Jazz CD Reviews
Charles Lloyd Quartet – Rabo de Nube – ECM
Published on March 6, 2008
(Charles Lloyd, tenor sax/alto flute/tarogato; Jason Moran, piano; Reuben Rogers, doublebass; Eric Harland, drums/percussion)
Master jazzman Charles Lloyd celebrates his 70th birthday this month with release of his 12th ECM recording – the first with his new quartet featuring leading young jazz pianist Jason Moran. It’s a live recording made at a concert last year in Basel, Switzerland – called by the Swiss press “the concert of the century.” Lloyd has worked with a great lineup of pianists in the past, including Keith Jarrett, Joe Zawinul, Michel Petrucciani and Brad Mehldau. Moran has already demonstrated his far-ranging intellect and amazing technique and his fresh approach to the quartet’s improvisations ensures a very exciting album.
This is pretty advanced modern jazz, not in the free jazz bag but requiring some serious concentration and focus. Lloyd is a gifted jazz communicator and seems to be able to keep the listener – and the rest of his quartet – with him thru some very intense stuff. I don’t mind saying this is right at the edge of my personal taste, not being into loft jazz, but somehow Lloyd’s respect for jazz tradition keeps my interest. A striking ballad by a Cuban singer-songwriter, Silvio Rodriguez, is the album’s title and wraps up the performance. The other six tracks are all originals from Lloyd. La Colline de Monk (Monk’s Hill) benefits from Jason Moran’s early interest in Thelonious Monk, and Ramanujan is the one track making use of the brooding low sound of Lloyd’s Roumanian tarogato wind instrument. (He told a funny story about how he got it during his appearance at last year’s Portland Jazz Festival.) And his alto flute sings on Booker’s Garden, which Lloyd composed in memory of his late friend jazzman Booker Little. The versatile Lloyd sounds better than he ever has on his latest album!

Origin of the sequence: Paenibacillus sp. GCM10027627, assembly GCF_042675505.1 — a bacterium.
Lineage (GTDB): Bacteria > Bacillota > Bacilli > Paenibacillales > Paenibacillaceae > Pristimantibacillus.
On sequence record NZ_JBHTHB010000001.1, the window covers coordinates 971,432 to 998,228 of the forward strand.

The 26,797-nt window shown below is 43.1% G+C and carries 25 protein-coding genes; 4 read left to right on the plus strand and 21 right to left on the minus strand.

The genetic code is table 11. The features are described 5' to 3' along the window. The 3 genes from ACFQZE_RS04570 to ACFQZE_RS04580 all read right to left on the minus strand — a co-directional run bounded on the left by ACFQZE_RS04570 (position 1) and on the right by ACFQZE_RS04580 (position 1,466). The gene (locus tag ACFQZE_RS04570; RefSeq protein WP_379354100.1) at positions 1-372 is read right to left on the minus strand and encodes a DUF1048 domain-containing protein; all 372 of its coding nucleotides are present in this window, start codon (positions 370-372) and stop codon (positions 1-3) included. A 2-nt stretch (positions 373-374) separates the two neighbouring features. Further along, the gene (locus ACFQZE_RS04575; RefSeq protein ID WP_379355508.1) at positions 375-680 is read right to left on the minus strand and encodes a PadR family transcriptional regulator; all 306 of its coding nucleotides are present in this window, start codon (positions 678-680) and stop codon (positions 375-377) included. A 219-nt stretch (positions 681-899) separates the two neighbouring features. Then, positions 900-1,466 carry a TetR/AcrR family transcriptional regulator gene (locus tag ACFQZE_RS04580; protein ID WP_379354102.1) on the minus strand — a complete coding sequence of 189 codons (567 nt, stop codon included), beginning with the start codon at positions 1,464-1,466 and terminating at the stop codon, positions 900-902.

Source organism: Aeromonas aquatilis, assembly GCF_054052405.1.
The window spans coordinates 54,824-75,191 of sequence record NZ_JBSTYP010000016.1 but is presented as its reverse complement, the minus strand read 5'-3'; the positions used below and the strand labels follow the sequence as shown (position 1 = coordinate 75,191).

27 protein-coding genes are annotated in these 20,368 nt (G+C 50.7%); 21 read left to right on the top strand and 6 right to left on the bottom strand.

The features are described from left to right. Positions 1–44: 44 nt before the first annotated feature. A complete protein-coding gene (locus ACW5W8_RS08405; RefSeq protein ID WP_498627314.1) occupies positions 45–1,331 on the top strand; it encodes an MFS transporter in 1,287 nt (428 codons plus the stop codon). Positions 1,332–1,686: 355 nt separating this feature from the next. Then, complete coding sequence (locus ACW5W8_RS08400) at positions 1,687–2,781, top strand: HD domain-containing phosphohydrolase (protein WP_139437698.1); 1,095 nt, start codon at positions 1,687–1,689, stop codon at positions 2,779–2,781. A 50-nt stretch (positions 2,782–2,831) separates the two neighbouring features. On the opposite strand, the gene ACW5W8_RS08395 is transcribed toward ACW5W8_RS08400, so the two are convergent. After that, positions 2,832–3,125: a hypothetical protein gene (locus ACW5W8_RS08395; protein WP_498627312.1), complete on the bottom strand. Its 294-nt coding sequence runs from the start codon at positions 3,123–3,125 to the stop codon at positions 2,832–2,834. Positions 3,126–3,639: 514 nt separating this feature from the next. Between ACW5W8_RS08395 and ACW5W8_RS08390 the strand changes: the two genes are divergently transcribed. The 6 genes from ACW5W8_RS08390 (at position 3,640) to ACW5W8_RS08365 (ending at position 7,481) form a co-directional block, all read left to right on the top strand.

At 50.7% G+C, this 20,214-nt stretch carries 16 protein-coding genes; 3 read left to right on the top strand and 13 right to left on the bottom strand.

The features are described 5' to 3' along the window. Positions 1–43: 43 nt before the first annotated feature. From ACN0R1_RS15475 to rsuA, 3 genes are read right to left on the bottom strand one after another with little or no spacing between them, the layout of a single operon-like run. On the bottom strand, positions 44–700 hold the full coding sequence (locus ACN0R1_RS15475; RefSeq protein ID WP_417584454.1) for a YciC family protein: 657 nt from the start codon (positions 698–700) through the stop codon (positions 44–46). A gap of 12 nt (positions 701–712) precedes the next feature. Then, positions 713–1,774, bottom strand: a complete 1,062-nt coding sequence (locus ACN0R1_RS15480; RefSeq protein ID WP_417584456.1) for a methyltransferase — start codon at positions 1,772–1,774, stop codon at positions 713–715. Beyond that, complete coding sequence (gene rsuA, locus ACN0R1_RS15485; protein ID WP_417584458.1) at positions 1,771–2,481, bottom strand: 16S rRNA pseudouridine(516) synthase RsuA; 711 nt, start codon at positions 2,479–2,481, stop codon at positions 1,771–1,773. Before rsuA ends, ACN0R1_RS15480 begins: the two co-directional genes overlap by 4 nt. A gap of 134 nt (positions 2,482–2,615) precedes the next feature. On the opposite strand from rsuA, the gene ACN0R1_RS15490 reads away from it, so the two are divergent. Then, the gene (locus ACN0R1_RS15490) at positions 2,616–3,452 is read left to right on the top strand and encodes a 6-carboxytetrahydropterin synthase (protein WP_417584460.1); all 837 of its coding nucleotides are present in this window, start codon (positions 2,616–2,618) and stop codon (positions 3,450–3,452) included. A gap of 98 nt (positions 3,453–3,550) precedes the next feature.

TrackList: Prometheus, Migration of Spirit, Booker’s Garden, Ramanujan, La Colline de Monk, Sweet Georgia Bright, Rabo de Nube.
– John Henry